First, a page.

126 Elizabeth Elbourne writes that the Evangelical renewal (or revival) marked a move away from eighteenth century critiques of civilization (or civility) and distinctions between races and social groups to a nineteenth century emphasis on individual conversion, see E Elbourne, ‘Religion in the British Empire’, in S Stockwell, ed, The British Empire: Themes and Perspectives (Massachusetts: Blackwell, 2008), pp 131-156.
47 painted in broad scriptural and historical brush-strokes – befitted the nature of an introductory address. Busby’s more specific civil or governmental policies were soon to follow (the flag, and ultimately the Declaration and Confederation). Nevertheless, the idea of the ‘infant State’, articulated in paragraph four of the Declaration, should be understood in light of this British meta-narrative – as much as it should be understood in light of any specific policy of Busby’s or the British Empire.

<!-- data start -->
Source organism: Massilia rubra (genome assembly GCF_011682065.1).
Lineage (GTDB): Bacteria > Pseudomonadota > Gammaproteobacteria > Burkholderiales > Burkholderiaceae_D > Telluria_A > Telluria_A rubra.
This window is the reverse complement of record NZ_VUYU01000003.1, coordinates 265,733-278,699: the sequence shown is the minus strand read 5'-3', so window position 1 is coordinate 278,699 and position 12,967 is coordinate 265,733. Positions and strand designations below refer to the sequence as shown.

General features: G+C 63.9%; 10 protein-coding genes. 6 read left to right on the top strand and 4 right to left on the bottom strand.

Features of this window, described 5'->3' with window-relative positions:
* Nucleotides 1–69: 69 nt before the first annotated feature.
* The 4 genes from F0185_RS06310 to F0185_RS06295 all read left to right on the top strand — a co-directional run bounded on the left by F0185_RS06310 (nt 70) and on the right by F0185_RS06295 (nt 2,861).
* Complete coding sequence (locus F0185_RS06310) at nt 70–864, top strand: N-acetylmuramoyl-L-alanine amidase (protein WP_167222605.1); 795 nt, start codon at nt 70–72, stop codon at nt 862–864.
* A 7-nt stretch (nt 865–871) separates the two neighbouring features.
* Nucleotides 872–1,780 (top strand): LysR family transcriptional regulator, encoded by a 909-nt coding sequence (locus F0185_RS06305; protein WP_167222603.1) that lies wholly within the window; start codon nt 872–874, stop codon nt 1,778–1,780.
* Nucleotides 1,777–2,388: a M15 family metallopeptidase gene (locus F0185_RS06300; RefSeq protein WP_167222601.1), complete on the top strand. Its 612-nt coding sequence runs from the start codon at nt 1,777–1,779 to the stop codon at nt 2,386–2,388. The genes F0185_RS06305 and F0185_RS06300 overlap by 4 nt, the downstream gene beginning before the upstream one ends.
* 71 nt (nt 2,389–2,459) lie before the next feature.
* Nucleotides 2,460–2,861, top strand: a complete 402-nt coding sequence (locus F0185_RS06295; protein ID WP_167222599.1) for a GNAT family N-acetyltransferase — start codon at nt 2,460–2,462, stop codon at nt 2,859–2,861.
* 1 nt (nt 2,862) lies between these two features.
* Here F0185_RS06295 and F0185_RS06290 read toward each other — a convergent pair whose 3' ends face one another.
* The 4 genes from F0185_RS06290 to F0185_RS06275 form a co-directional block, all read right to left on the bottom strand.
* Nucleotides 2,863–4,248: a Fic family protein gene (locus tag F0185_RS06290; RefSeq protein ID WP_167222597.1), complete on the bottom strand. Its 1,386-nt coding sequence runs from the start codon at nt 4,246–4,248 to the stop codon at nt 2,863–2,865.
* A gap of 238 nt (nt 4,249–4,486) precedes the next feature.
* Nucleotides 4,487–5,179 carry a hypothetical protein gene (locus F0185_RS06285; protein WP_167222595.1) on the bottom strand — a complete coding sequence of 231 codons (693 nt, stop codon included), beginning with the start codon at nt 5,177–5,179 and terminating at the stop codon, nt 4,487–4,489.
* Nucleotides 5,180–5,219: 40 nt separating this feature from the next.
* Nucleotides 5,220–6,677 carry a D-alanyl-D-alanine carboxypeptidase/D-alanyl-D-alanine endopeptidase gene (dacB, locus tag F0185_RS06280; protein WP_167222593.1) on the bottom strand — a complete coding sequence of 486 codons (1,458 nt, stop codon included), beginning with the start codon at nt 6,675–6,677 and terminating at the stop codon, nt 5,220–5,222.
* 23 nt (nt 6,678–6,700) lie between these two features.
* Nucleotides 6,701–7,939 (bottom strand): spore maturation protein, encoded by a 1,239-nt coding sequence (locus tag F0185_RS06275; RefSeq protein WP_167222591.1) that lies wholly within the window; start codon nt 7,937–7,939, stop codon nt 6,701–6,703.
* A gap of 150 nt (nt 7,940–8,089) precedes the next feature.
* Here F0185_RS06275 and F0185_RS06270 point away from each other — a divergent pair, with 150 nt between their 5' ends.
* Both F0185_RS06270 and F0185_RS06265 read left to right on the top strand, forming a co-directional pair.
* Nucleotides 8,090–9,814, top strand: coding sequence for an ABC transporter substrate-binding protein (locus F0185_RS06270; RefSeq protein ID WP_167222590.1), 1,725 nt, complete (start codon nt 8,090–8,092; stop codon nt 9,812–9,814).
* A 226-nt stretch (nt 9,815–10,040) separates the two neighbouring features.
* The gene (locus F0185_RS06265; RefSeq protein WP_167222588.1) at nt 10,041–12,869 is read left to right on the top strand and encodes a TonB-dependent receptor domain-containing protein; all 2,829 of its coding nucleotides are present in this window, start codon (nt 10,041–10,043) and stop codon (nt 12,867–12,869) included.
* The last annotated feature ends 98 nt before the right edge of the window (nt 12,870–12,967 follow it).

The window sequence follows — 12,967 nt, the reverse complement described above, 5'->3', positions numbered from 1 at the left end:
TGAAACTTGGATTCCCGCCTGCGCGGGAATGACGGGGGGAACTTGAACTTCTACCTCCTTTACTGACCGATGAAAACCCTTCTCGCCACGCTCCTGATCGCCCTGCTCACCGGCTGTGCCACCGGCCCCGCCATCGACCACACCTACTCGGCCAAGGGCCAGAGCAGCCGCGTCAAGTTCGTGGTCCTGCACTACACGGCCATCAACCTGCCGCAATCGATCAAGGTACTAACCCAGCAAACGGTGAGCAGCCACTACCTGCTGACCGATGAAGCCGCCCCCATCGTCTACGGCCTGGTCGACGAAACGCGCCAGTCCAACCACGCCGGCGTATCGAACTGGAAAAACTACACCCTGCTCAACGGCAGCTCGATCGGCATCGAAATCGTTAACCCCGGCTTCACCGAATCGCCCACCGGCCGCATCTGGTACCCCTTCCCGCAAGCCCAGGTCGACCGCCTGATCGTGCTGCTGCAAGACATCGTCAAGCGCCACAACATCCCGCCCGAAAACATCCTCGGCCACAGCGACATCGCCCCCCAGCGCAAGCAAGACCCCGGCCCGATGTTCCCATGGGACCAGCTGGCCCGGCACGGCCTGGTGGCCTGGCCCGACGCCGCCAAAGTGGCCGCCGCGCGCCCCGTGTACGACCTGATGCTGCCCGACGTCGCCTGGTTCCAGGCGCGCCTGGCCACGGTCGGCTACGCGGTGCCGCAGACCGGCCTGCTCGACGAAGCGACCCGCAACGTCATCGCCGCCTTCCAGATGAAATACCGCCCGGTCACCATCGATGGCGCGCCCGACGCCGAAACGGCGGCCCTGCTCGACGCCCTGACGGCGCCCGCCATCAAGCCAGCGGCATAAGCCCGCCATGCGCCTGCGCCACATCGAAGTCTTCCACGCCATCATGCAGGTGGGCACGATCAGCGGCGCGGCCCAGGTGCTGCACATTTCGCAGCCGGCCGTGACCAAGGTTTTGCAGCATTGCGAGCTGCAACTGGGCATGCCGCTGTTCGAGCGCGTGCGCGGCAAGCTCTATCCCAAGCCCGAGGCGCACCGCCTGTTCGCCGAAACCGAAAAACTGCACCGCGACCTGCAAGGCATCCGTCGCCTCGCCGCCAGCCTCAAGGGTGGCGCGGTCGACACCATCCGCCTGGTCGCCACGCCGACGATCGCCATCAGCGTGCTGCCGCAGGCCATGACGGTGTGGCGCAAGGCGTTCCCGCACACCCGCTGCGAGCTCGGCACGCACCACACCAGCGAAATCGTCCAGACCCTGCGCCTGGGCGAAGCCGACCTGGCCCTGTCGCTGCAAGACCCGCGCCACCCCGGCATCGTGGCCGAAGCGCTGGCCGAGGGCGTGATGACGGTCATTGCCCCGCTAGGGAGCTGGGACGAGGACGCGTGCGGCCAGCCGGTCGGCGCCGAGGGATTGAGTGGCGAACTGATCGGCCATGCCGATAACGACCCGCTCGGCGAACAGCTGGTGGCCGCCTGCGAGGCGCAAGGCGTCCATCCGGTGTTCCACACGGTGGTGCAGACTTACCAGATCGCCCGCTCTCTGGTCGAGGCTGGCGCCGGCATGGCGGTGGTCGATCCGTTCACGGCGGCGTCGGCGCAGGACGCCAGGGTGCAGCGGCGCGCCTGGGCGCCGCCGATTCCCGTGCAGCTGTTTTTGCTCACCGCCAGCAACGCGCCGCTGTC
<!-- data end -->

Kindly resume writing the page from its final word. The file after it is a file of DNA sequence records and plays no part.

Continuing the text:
The parent-infant metaphor and language recurs a number of times in Busby’s post-Declaration despatches. The clearest articulation of it occurs in his 16 June 1837 ‘protectorate’ despatch in which he advocated much greater British Government involvement.127 The providential motif
was also present. Busby argued that: